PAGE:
Monday, May 25, 2020

Fourth Pyramid Loop

A trail and bushwhack loop over Tripyramid's Scaur Peak (once known as the "Fourth Pyramid") with a side trip to the bottom of the North Slide. An interesting day with great variety and wildflowers a' plenty.

Several patches of Wood Anenome graced the edge of the Livermore Trail.

Also found some Dutchman's Breeches that WVAIA President Dan Newton had told me about.

Spring greens along the Livermore Trail.

First hobblebush blooms of the season.

A large artifact at the site of Avalanche Camp, used in the 1930s and 1940s by Parker-Young Co. Almost looks like part of a vehicle.

Old apple tree at the camp location.

A carpet of Bellworts lining the trail.

Spring Beauties.

Above the Scaur Ridge Trail junction, Livermore Trail is less traveled.

I left Livermore Trail and bushwhacked up onto the SW ridge of Scaur Peak, following a network of parallel logging sled roads used in the 1940s or 1950s.

Nice high elevation hardwood stand.

Trout lilies abounded on this route.

Plenty of Red Trilliums, too.

These sled roads are remarkably preserved. The Scaur Ridge Trail follows one of the lower roads in the network.

Forest monarch.

Above 3000 ft. spruces start to take over the road.

Found an opening with a head-on look at Tripyramid's North Slide.

I sat here for a while and with binoculars watched a couple of hikers work their way up.

Up on the crest of the ridge I wandered through some open glades that would be fern gardens in summer.

A unique area.

Moose wander here, too.

A glimpse of Mt. Tecumseh.

Trout lilies at 3300 ft.

I hadn't planned to climb Scaur Peak, which I'd been to several times before, but the open, snow-free woods lured me upward.

A moose path was going my way for a short distance.

Still mostly snow-free at 3400 ft. on this south-facing slope. Had to navigate through snow only for the last 0.2 mile.

An old antler emerging from the snow.

Deep drift on the wooded summit of Scaur Peak (3605 ft.).

The saddle between Scaur Peak and the Pine Bend Brook Trail is home to some remarkable gnarled yellow birches.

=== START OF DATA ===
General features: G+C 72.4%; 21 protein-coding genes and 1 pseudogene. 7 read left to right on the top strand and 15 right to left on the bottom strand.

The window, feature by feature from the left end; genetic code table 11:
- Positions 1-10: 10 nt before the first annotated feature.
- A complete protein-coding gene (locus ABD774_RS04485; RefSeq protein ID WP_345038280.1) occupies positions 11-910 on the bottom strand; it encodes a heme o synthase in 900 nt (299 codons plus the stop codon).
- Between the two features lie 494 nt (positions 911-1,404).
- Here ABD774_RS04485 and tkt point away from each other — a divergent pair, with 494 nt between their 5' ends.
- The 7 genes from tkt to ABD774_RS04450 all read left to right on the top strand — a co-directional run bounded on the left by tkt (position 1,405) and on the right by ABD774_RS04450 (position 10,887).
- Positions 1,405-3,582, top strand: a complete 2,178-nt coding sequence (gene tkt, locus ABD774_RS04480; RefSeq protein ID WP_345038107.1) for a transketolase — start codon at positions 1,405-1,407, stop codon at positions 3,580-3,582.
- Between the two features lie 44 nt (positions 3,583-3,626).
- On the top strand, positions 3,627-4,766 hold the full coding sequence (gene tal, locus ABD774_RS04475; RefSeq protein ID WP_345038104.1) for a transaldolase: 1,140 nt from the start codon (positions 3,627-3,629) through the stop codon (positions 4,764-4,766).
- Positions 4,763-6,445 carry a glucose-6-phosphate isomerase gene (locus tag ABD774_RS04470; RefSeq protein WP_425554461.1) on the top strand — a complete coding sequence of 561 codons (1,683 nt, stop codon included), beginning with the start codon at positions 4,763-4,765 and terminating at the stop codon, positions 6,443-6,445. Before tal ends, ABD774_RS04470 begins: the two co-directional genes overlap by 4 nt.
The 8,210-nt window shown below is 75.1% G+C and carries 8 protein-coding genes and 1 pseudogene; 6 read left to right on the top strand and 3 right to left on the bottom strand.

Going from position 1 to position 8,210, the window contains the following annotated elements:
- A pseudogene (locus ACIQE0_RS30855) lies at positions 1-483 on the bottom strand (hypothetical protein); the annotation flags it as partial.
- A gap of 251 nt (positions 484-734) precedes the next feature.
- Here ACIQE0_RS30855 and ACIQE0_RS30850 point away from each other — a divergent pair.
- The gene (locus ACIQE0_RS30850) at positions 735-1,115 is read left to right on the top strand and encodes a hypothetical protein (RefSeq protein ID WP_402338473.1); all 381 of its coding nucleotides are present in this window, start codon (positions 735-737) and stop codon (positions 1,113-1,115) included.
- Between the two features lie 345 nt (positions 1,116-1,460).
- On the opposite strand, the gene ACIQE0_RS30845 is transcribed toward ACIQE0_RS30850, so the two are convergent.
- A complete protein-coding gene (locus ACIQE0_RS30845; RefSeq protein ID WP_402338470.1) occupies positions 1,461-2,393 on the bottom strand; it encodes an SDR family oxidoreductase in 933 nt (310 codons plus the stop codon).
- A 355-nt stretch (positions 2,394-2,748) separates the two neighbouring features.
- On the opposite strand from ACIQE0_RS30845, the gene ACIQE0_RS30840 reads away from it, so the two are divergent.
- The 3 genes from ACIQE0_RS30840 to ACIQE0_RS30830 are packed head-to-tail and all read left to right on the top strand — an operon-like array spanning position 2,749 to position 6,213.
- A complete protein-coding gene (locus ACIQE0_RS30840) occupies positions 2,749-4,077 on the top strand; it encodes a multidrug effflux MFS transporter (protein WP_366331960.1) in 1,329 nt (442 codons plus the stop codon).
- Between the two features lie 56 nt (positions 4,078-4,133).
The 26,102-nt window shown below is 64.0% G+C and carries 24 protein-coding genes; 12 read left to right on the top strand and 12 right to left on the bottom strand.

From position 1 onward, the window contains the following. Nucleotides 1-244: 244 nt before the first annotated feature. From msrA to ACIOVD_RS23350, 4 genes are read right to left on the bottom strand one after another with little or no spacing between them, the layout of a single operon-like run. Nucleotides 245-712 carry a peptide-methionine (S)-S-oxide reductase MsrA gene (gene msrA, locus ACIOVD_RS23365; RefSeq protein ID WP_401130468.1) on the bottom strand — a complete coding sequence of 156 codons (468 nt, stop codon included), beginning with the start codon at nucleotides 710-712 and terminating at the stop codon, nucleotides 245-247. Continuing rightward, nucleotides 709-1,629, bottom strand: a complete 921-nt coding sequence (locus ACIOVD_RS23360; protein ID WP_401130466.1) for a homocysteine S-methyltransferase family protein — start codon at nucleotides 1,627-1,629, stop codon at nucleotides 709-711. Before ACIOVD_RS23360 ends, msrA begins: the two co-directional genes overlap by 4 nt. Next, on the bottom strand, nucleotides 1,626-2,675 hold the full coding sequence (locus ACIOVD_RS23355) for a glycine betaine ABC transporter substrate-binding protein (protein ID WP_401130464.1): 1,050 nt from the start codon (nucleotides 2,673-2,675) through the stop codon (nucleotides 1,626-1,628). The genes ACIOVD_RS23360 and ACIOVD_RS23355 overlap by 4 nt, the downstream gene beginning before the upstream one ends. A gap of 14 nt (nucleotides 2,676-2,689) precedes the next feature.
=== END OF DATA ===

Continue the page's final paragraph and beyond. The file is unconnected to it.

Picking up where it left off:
One of several small mountain meadows along the saddle.

The creature of Scaur Ridge.

Monorail art on Pine Bend Brook Trail.

The trail signs have come up for air.

I ventured out onto deep but fairly firm spring snow for views on the north side of the ridge.

Mt. Carrigain, the Nancy Range, and the Presidentials.

Marbled Mt. Washington.

This snowpack will be here for a while.

A third of a mile of monorail on the upper Scaur Ridge Trail was enough for me.

End of the rail line.

North Tripyramid from Scaur Ridge Trail.

I bushwhacked down from the trail into the tributary valley below.

Idyllic. Felt like I was in the Catskills.

A lovely nameless stream flows down through the valley.

From the bottom of the tributary I bushwhacked up along Avalanche Brook, beyond where the Mount Tripyramid Trail turns up to the North Slide, and continued to the base of the slide's eastern fork, where a spring snowmelt cascade slipped into a coldwater pool.

Closer look.

I still had time to go a little way up the lower part of the North Slide, below where the climbing (and especially descending) gets sketchy.

Looking up the slide. The trail follows alongside this section in the woods.

Here is where the trail becomes more difficult on slippery slabs.

I scooted out to the side for a backlit look at the ridge I ascended in the morning, with Mt. Osceola in the distance.

Old yellow birches guard the Mount Tripyramid Trail at the entrance to Avalanche Ravine.

Evening on the Livermore Trail.

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